But I do want to point out that it - it has been almost a sense of jealousy, today, on the part of the Republican Party, Ron.  I - I mean, why can‘t you just let this go?  It‘s - why - why use it as some political ladder to take down the President of the United States?  Where does that get you politically?

CHRISTIE:  Well, now, Ed, here‘s - you know, you and I always do find a way to end up agreeing.  Here‘s where I think it‘s a mistake.  I think it‘s a mistake for people to go after the president.  I don‘t agree with the award.  The president didn‘t believe that he accomplished enough.  I think it‘s a political mistake for people to attack him.

I think Senator McCain actually had it right today.  If the President of the United States has been awarded the Nobel Peace Prize, we as Americans should be privileged and we should be honored that our president had that award.  I don‘t agree with the selection committee, but I‘m not going to attack the president on this.  They had their selection criteria.  I respect the president, I respect the office of the president and I think those who attack him for this, it‘s a mistake.

SCHULTZ:  All right.  Ron Christie, good to have you with us tonight. 

Appreciate your time.

For more on this, let‘s bring in Florida Congressman, Alan Grayson.  Congressman, good to have you on tonight.  Your response to the response of the Republican Party and how they‘ve been so negative and used this as a political ladder against the president - what do you think, Congressman?

REP. ALAN GRAYSON (D), FLORIDA:  I think I understand the disappointment.  They‘re not going to be winning the Nobel Peace Prize themselves any time soon, you know.  They probably wish that there were a Nobel Prize for fear, a Nobel Prize for hatred, a Nobel Prize for racism, you know, then they would be in the running.  But I don‘t think they‘re going to be winning the Nobel Peace Prize soon.

SCHULTZ:  This was you on the floor, talking about the president and just how much the people on this country on the Right are against him.  Here it is.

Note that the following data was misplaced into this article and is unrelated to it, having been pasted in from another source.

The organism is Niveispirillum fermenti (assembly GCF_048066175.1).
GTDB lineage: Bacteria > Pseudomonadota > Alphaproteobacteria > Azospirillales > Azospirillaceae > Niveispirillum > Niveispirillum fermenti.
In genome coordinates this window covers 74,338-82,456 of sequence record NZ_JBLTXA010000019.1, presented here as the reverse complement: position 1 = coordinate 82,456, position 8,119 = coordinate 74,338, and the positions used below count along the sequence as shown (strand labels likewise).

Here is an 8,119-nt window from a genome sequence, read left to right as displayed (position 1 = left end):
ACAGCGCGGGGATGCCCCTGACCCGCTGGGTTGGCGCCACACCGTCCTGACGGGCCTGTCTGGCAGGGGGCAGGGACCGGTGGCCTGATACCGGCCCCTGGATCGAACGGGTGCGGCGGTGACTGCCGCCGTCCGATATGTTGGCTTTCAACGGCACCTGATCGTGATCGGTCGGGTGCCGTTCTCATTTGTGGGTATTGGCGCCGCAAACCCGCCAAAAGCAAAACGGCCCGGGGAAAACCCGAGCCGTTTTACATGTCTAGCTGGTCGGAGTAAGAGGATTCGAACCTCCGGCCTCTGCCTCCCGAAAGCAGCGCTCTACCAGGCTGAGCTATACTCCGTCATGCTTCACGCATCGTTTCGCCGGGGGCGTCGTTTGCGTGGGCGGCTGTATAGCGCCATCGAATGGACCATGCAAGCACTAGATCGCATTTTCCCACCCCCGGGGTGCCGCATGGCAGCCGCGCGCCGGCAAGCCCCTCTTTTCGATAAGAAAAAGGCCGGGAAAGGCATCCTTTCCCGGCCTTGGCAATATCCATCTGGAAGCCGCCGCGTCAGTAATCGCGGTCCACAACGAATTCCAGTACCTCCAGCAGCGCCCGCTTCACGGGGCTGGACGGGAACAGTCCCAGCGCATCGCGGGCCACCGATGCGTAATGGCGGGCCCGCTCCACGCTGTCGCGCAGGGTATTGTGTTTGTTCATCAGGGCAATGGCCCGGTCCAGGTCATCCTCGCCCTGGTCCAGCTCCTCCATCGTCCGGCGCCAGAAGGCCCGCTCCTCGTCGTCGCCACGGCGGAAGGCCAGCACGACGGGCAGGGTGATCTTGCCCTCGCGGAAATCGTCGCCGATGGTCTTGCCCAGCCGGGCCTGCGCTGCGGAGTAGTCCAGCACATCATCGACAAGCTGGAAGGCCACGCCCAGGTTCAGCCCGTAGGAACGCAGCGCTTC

GRAYSON:  America understands that there‘s one party in this country that in favor of health care reform and one party that‘s against it, and the know why.  They understand that if Barack Obama were somehow able to cure hunger in the world, the Republicans would blame him for overpopulation.  They understand that if Barack Obama could somehow bring about world peace, they‘d blame him for destroying the defense industry.  In fact, they understand if that if Barack Obama has a BLT sandwich tomorrow for lunch, they will try to ban bacon. 

But that‘s not what America wants.  America wants solutions to its problems, and.


SCHULTZ:  Congressman, I have to ask you, do you think that this story has got a life to it that may go on for weeks, that people are going to remember how the GOP has responded to the president winning the Nobel Peace Prize?  Will this hurt them even further, in your opinion?

GRAYSON:  I think it will hurt them terribly.  People are going to be embarrassed to be Republican before much longer.  They come up with their 12-day talking point, which makes no sense whatsoever.  There are over 200 nominees and the vote was actually taken quite recently. 

So we‘re talking about nine months of accomplishment, the change, the conversation that people are having all over the world about each other.  That‘s why he got the award, but they come up with their plausible lie about 12 days and they spread it as far and wide as they can.

SCHULTZ:  Congressman, do you think that this is going to have an impact on the president‘s upcoming decision to commit more troops to Afghanistan?  What do you think?

GRAYSON:  I think I‘d like to see the president win three Nobel Peace Prizes.  He‘s already won one, now I‘d like to see one for Iraq and one more for Afghanistan.

SCHULTZ:  Do you - OK.  Obviously, you don‘t support the president committing any more troops there at all, but one thing is for sure, that they just won‘t stop on this president, will they?  And - and what should be the counterpunch?  I mean, you have been probably the most aggressive Progressive - aggressive Progressive that has been out there, firing back at Republicans.  Do you think that this is a strategy that the Democrats should take and maybe ratchet it up even a little bit more?